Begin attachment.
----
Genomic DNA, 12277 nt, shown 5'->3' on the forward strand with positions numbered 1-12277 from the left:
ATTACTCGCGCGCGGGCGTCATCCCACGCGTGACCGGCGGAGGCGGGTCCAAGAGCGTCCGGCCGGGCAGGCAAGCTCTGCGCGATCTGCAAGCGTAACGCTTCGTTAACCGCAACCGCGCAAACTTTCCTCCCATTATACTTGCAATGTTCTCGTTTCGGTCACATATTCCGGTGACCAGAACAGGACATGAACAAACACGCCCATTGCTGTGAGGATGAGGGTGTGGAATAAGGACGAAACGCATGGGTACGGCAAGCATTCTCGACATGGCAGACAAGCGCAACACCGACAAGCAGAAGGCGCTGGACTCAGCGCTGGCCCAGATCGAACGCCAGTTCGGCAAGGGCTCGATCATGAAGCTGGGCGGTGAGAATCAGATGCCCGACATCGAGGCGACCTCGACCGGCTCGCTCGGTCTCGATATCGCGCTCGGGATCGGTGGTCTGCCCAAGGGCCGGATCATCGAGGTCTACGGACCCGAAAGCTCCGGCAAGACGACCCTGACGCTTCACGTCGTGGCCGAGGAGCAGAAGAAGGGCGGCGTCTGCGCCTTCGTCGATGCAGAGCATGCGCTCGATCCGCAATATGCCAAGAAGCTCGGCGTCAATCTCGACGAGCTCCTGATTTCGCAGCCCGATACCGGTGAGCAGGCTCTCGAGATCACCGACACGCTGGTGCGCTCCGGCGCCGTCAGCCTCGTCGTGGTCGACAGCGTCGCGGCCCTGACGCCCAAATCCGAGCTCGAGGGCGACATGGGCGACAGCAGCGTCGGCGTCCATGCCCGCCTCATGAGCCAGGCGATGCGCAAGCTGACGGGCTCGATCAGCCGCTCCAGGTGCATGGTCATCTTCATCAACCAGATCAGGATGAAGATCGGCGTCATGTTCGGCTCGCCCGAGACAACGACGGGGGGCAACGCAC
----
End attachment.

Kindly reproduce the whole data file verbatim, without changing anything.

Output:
Genomic DNA, 12277 nt, shown 5'->3' on the forward strand with positions numbered 1-12277 from the left:
ATTACTCGCGCGCGGGCGTCATCCCACGCGTGACCGGCGGAGGCGGGTCCAAGAGCGTCCGGCCGGGCAGGCAAGCTCTGCGCGATCTGCAAGCGTAACGCTTCGTTAACCGCAACCGCGCAAACTTTCCTCCCATTATACTTGCAATGTTCTCGTTTCGGTCACATATTCCGGTGACCAGAACAGGACATGAACAAACACGCCCATTGCTGTGAGGATGAGGGTGTGGAATAAGGACGAAACGCATGGGTACGGCAAGCATTCTCGACATGGCAGACAAGCGCAACACCGACAAGCAGAAGGCGCTGGACTCAGCGCTGGCCCAGATCGAACGCCAGTTCGGCAAGGGCTCGATCATGAAGCTGGGCGGTGAGAATCAGATGCCCGACATCGAGGCGACCTCGACCGGCTCGCTCGGTCTCGATATCGCGCTCGGGATCGGTGGTCTGCCCAAGGGCCGGATCATCGAGGTCTACGGACCCGAAAGCTCCGGCAAGACGACCCTGACGCTTCACGTCGTGGCCGAGGAGCAGAAGAAGGGCGGCGTCTGCGCCTTCGTCGATGCAGAGCATGCGCTCGATCCGCAATATGCCAAGAAGCTCGGCGTCAATCTCGACGAGCTCCTGATTTCGCAGCCCGATACCGGTGAGCAGGCTCTCGAGATCACCGACACGCTGGTGCGCTCCGGCGCCGTCAGCCTCGTCGTGGTCGACAGCGTCGCGGCCCTGACGCCCAAATCCGAGCTCGAGGGCGACATGGGCGACAGCAGCGTCGGCGTCCATGCCCGCCTCATGAGCCAGGCGATGCGCAAGCTGACGGGCTCGATCAGCCGCTCCAGGTGCATGGTCATCTTCATCAACCAGATCAGGATGAAGATCGGCGTCATGTTCGGCTCGCCCGAGACAACGACGGGGGGCAACGCAC